As the 2013 grain harvest gets under way it is important for grain producers to take steps now to reduce potential insect infestations in stored grain, according to the Canadian Grain Commission.
"Although this year was not as warm as the preceding summer, there is ample potential for stored grain insects to infest bins as grain comes in from harvest," explains Brent Elliott, Infestation Control and Sanitation Officer.
Even before harvest begins, insects may be attracted to bins if there is enough debris for them to feed on. Producers can prepare their empty bins for storage by:
- Ensuring bins and areas around bins are clean and free of debris;
- Repairing or sealing any cracks or crevices. Even small amounts of grain can attract insects;
- Treating bins with a registered insecticide;
- Cleaning and treating aeration plenums and spaces under bin floors where debris may collect and attract insects.
To maintain overall grain quality and minimize insect pest problems once grain is in storage, producers should dry grain before storing it, if necessary, to bring it to the recommended moisture content.
The Official Grain Grading Guide's tough and damp ranges for cereal grains are:
Wheat, all classes - Tough (14.6 to 17 per cent); Damp (over 17 per cent).
Oats - Tough (13.6 to 17 per cent); Damp (over 17 per cent).
Barley, malting - Tough (13.6 to 17 per cent); Damp (over 17 per cent).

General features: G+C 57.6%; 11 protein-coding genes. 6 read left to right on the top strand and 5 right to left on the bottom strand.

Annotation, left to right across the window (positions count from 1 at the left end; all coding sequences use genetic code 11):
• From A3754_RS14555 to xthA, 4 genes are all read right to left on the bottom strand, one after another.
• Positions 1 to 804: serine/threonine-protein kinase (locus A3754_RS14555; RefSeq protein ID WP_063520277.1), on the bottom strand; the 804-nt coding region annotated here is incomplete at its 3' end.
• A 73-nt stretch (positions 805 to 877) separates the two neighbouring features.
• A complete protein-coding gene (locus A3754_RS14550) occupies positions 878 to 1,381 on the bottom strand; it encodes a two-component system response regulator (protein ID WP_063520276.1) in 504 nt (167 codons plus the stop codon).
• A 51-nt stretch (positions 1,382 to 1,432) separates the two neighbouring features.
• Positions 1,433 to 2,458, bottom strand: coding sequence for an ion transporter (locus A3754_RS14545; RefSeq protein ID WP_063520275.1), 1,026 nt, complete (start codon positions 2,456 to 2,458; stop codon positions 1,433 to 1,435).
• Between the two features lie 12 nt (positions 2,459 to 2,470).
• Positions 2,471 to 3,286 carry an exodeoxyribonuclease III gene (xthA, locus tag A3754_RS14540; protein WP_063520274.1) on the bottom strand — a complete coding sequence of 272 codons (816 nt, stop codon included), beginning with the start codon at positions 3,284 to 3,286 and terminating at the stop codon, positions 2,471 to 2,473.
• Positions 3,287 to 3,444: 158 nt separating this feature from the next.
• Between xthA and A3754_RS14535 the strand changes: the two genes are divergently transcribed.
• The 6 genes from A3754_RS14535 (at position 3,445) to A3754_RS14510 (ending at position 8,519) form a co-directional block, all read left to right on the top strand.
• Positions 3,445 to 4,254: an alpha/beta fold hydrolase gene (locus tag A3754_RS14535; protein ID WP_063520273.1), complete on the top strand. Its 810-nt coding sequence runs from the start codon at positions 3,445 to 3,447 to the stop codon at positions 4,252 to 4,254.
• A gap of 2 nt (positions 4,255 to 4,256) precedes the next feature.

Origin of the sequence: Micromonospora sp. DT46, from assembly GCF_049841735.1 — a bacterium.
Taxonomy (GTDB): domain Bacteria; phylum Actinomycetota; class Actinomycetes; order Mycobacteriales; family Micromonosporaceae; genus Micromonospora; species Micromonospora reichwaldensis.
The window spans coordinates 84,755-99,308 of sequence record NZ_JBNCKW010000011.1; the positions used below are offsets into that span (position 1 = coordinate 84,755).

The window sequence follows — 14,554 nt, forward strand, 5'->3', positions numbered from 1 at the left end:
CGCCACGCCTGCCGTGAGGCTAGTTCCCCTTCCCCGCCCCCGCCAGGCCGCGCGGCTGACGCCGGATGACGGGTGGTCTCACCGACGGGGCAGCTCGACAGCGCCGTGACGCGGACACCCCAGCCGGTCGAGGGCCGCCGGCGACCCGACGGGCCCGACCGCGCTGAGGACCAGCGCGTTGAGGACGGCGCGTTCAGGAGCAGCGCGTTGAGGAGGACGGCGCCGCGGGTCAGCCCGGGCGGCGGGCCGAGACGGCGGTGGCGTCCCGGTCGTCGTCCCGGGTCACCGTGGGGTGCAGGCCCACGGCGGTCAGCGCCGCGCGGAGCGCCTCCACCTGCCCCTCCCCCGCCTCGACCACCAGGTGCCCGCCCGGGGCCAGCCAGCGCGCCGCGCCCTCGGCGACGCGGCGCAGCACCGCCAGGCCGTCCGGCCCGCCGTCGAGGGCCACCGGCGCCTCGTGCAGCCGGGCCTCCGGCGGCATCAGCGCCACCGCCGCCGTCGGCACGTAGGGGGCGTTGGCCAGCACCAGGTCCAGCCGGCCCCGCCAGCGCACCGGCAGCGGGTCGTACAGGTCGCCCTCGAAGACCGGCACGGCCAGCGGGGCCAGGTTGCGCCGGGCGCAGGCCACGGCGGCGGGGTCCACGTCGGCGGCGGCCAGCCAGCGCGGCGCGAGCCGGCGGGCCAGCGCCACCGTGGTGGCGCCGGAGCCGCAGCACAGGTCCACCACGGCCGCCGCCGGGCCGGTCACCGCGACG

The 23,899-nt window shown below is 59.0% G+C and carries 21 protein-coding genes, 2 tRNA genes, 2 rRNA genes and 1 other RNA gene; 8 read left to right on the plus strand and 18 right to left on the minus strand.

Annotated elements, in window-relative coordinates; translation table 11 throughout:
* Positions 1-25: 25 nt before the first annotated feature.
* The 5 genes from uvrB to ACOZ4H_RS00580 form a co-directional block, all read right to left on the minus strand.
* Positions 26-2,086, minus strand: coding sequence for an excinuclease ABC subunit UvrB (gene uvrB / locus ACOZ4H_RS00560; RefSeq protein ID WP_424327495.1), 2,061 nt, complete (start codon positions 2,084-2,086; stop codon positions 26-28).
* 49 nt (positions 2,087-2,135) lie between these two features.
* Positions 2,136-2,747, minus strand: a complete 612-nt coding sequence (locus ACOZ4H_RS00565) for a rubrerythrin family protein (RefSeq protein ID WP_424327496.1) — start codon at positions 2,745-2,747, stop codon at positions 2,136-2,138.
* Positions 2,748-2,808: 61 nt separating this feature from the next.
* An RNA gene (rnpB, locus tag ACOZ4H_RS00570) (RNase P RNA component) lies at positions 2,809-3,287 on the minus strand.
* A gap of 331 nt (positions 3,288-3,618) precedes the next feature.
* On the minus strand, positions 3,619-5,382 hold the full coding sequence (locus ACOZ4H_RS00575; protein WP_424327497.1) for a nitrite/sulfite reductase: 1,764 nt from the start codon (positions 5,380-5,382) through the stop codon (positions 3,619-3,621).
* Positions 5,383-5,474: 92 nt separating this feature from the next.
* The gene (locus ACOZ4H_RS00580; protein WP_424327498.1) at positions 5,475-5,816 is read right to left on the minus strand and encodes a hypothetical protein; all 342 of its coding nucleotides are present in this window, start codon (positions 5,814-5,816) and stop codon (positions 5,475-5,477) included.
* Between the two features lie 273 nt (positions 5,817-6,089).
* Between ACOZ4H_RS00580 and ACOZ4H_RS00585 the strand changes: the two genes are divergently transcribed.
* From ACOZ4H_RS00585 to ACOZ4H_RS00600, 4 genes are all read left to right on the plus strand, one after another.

Barley, food, covered - Tough (13.6 to 17 per cent); Damp (over 17 per cent).
Barley, food, hulless - Tough (14.1 to 17 per cent); Damp (over 17 per cent).
Barley, general purpose, covered and hulless - Tough (14.9 to 17 per cent); Damp (over 17 per cent).
Producers should also:
- Use aeration to help control the heat and moisture of grain in storage, particularly if grain is stored at a high temperature.
- Bring grain temperature below 15 degrees Celsius and moisture content to recommended level as quickly as possible.
- Keep the temperature of grain low and uniform, below 15 degrees Celsius.
- While daytime temperatures remain high, run fans only at night.
- When air temperature is cooler than grain, run fans 24 hours to cool and dry grain.
- If using aeration, keep the surface of the grain inside the bin as level as possible to avoid the collection of moisture in the cone.
- Monitor grain routinely to ensure insects are not becoming a problem.
The Canadian Grain Commission offers resources on managing stored grain on its web site www.grainscanada.gc.ca.